Commentary

Removing Two Roadblocks for an Intercounty Connector

This article originally appeared in the Washington Post on April 30, 2003.

The Ehrlich administration’s announcement that it has allocated $2 million to restart planning for the intercounty connector is welcomed news for D.C. area commuters weary of gridlocked roads in Rockville, Gaithersburg and Bethesda. Construction of the corridor linking I-270 to I-95 would divert a significant amount of traffic away from the overburdened northwestern side of the Beltway.

But even with ICC supporters now in the governor’s mansion and the offices of Montgomery county government, the highway still faces two substantial roadblocks: growing budget deficits that threaten “big ticket” transportation projects, and opposition from smart growth advocates who worry the road would add to suburban sprawl.

However, Maryland can build the ICC in a way that would satisfy the concerns of both budget hawks and smart-growthers. Under the scheme, a state-franchised private toll road company would construct and initially operate the road, which would be built as a throughway with no interchanges other than at I-270 and I-95.

The environmental advantage of making the ICC a throughway comes from its lack of entrance and exit ramps. No ramps mean no “interchange towns” – no new development along the ICC that would be spurred by easy access to the road. Further, the state could mandate in its franchise contract that the road company would build the highway using environmentally friendly designs and techniques.

The fiscal advantage of making the ICC a privately constructed and operated road is obvious: Instead of being financed with tax money, the road would be funded by private investors hoping to profit from tolls. The historical downside of such roads – the inconvenience of toll plazas and drivers fumbling with money – has diminished in recent years with the development of no-stop electronic debit systems like the EZ-Pass used elsewhere in Maryland and Virginia.

It is true that recent U.S. experience with privately built roads has not been without problems. Just to the south of Washington, the Dulles Greenway has gone through several bankruptcies as a result of the road’s failure to draw the traffic that investors expected. Meanwhile, in California, the exact opposite problem has befallen the Orange County Rt. 91 express lanes – operators have been accused of taking advantage of their franchise contract to earn windfall profits from the road’s heavy use.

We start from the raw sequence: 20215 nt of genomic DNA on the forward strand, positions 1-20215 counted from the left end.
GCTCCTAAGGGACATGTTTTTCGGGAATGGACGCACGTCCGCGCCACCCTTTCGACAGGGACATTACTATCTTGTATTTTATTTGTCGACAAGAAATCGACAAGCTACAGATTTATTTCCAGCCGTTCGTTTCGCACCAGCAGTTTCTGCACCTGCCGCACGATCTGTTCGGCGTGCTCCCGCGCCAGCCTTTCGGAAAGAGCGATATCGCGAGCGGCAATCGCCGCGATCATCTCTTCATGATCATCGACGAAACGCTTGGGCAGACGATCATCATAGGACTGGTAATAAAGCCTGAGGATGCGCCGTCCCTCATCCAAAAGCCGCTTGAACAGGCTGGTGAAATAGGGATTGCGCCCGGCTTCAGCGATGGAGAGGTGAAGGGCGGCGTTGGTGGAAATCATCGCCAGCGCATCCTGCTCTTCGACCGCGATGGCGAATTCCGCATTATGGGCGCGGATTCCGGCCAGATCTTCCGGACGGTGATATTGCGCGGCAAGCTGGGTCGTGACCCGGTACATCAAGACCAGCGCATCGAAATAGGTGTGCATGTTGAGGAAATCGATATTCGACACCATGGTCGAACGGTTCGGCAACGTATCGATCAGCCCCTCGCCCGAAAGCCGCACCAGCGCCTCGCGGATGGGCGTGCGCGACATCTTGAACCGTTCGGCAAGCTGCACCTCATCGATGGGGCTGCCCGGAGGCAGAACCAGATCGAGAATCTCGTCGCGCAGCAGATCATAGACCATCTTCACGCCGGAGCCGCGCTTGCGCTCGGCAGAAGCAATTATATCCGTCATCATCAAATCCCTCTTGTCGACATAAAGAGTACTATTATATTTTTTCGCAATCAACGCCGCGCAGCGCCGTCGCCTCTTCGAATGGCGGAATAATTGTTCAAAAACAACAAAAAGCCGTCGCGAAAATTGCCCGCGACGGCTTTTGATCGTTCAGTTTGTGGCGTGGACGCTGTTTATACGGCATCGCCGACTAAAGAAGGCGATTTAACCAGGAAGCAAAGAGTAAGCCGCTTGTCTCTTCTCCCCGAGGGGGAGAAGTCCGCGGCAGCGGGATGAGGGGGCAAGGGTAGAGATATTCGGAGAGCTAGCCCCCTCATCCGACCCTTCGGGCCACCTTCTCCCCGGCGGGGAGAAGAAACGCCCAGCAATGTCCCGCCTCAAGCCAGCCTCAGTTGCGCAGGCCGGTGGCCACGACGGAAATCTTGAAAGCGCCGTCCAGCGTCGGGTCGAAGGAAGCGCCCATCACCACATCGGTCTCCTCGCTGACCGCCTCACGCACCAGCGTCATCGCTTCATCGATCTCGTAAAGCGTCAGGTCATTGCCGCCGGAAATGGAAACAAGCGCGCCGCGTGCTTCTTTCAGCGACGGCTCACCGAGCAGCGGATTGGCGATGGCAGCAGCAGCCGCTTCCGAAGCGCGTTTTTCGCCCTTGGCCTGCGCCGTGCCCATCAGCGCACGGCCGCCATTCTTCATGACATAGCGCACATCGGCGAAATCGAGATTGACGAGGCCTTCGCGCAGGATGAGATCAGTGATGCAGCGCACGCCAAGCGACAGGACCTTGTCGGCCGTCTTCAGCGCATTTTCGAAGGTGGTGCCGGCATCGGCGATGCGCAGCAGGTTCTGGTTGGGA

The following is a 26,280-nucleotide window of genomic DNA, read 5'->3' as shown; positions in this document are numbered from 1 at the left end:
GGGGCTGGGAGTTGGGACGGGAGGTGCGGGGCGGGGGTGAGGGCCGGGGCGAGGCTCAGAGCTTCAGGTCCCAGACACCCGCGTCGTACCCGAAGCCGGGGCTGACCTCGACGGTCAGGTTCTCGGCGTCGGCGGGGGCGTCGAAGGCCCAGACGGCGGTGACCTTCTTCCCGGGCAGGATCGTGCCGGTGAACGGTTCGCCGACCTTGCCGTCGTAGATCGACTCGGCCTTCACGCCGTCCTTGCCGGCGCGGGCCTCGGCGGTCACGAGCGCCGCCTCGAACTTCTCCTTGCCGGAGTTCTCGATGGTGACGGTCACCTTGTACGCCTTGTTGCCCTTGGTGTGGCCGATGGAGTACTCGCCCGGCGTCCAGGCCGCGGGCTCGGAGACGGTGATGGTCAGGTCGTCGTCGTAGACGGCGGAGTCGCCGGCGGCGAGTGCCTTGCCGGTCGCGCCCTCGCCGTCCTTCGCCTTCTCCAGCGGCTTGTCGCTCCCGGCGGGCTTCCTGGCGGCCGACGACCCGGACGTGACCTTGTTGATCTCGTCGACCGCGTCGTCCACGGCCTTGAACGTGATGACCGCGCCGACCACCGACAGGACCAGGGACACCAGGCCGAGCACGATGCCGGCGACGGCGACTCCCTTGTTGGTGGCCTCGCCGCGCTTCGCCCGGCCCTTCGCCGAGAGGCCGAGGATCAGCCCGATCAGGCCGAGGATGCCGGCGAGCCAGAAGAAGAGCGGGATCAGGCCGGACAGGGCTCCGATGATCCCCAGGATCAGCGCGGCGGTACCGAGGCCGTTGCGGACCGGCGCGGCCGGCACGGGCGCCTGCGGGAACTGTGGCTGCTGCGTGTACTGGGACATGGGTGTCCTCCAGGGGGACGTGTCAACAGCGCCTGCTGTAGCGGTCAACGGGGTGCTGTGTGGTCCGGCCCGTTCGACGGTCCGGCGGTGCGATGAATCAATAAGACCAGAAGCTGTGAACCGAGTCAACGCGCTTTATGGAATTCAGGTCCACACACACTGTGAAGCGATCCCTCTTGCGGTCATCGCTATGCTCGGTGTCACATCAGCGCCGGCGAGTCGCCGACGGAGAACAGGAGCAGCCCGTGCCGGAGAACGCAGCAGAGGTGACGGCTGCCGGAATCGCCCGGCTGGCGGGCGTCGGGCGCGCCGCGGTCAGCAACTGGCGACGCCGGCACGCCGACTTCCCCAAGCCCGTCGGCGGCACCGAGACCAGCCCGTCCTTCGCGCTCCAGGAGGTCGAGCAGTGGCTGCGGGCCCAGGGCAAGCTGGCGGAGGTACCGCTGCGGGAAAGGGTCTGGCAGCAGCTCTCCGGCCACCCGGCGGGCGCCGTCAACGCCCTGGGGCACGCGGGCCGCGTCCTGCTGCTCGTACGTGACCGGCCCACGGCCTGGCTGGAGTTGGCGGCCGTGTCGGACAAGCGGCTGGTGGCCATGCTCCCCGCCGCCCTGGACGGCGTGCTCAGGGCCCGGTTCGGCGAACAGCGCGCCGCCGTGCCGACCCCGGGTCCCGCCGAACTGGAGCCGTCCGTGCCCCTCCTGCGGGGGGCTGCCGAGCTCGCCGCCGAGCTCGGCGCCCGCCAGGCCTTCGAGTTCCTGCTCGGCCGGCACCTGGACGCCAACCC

But Maryland can avoid those problems if it were to award the ICC franchise using a “present value of revenue” auction. Under the auction, potential road companies would submit bids of how much total toll revenue they would be willing to accept in order to build and operate the road. The firm with the lowest bid would win the franchise and construct the road, and then would operate it until the firm earns its bid amount (adjusted for inflation). At that time, ownership of the road would transfer to the state of Maryland, which could then operate the toll road itself, auction off the toll franchise in exchange for revenue for the state, or convert the ICC to a “free” road.

The advantage of this auction scheme is that, because the franchise lasts until the road company receives a set amount of inflation-adjusted revenue, both the company and consumers are economically protected. If the economy falters and toll revenue is low, the franchise will continue until the road company receives its anticipated revenue, which makes it highly unlikely the ICC company would end up in bankruptcy court. On the other hand, if road usage is much higher than anticipated, the franchise will expire earlier than expected and the ICC company would not reap the wild returns experienced by the Orange County Rt. 91 company. For both consumers and the toll road company, a limit on windfall profits seems an appropriate tradeoff for the assurance that the road will return a specific amount of revenue.

As part of the franchise contract, Maryland could include provisions that would provide additional benefits to ICC users. For example, the contract could include a “bonus” clause that would extend the franchise if the toll company achieves its revenue bid amount quickly. The bonus would provide additional incentive for the company to provide a roadway that drivers would use heavily. At the same time, the state could establish a maximum toll amount to limit how much drivers will have to pay to use the road. Prospective bidders for the ICC project will carefully evaluate those provisions, projected construction and operation costs, and the ICC’s usage potential to ensure that road maintenance, traffic flow, overall usage and toll amounts are all kept at close to optimal levels.

If the ICC were to be constructed in this way, it would not add to suburban sprawl but would supply a needed thoroughfare for area commuters. And it would provide that thoroughfare without denting state coffers; instead, those who use the ICC ultimately would finance it. Given Maryland’s budget crisis, concerns about overdevelopment and the need to relieve Beltway congestion, this seems a winning way to get area traffic moving again.

Thomas A. Firey is managing editor of Regulation magazine, published by The Cato Institute, and a senior fellow of the Maryland Public Policy Institute.